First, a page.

Change & Continuities On the Way to Produce Knowledge

by maggie_12345 on October 26, 2016 - 12:38pm

Empirical Observation

     During our field trip to the Osler Library, we looked at some rare books that was published a few hundred years ago. The book that our group got was called “The English Physician Enlarged With Three Hundred and Sixty Nine Medicines Made of English Herbs.” It is a medical book written by Nicholas Culpepper. It is also written in English, the author’s vernacular. The book was established in 1794. The book is small, which has dimensions about 15*20*3 cm and weighs appropriately 250g. The cover of the book is made of leather, but not premium leather. The book is nut-brown, but it is faded as time past by. The edges of the book cover start appearing to be yellowish brown. Moreover, the spine of the book is bounded with white thread, and the font of the text is similar to Times New Roman. There is neither smell on the book nor hand written notes in the margins. There are watermarks on the pages, since the book has been used a lot. This book seems to be used by physicians. There are no illustrations in the book, but it does have a table of content. In the text, some “s” characters are written as “f” characters.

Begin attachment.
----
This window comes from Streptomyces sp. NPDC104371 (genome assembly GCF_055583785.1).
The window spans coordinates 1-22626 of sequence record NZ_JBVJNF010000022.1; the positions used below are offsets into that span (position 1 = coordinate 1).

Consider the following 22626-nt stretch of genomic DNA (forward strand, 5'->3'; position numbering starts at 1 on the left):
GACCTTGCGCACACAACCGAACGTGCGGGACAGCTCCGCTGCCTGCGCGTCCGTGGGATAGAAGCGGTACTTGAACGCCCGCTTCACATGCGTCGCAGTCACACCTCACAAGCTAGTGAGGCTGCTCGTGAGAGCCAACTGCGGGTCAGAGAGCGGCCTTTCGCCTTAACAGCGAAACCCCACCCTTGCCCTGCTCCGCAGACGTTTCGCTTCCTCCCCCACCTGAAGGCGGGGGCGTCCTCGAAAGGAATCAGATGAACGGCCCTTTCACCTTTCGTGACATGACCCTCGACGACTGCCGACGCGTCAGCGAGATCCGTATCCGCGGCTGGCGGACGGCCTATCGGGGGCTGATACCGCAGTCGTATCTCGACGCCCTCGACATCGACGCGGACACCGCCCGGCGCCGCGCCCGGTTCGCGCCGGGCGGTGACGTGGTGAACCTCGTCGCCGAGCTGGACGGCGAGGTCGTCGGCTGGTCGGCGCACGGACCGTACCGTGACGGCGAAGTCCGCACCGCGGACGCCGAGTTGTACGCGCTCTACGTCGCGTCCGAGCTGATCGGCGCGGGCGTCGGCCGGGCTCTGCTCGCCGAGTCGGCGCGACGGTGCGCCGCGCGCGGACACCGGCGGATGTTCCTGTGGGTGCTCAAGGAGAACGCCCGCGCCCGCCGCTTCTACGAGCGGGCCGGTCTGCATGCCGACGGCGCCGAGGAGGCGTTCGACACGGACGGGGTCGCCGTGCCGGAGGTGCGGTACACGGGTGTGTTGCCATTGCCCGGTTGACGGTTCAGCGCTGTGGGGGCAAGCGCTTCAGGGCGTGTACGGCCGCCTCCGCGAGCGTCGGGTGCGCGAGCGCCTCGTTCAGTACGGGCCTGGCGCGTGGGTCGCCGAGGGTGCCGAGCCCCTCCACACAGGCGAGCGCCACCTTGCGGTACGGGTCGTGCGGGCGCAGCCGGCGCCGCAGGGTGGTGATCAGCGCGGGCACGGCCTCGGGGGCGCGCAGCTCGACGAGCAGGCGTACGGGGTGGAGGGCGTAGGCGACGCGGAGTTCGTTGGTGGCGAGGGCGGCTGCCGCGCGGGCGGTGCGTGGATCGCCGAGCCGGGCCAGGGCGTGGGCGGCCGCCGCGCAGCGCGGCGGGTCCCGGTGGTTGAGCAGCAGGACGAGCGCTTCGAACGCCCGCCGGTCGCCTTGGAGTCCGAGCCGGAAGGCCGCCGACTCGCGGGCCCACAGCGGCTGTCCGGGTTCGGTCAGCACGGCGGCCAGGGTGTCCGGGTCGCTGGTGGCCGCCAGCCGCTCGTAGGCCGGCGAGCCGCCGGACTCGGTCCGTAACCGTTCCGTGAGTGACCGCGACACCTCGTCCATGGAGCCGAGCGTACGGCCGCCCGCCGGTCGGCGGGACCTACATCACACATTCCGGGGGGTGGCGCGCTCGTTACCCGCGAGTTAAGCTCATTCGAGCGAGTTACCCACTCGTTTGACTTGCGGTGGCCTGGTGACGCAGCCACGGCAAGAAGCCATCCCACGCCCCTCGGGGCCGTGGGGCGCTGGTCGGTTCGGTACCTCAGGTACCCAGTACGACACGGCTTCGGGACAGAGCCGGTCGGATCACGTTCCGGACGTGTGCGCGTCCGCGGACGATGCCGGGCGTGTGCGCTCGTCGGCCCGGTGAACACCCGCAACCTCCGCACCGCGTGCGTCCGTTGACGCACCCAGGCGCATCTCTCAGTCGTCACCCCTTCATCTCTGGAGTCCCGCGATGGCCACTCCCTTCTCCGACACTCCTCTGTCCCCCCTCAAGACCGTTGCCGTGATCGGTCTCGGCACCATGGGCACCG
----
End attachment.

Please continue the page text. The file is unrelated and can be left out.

The way knowledge was produced in the early modern period is quite different from the way knowledge is produced today.

     One of the difference the way knowledge was produced in the early modern period from today is the printing and binding manners for books. I found this phenomenon on the bottom of almost every page; there is a symbol that combines a letter and a number. For example, like A2, X2 and Z3. This helps the person who binds the book to correctly organize the pages and bind the sections in the correct order. Since the same letter indicates the same section. I also notice that the last word of every page on the right bottom is always the first word of the next page. This technique helps the person who bind the book to correctly arrange the pages in order, even though some of them are unliterate. Nowadays, we certainly do not use these techniques to print books since we do not need people to arrange the order of the book and bind them by hands. We do have page number on the upper corner on each page, like what people in early modern period did. All of these can easily be done by printing machines nowadays, which is faster and more precise.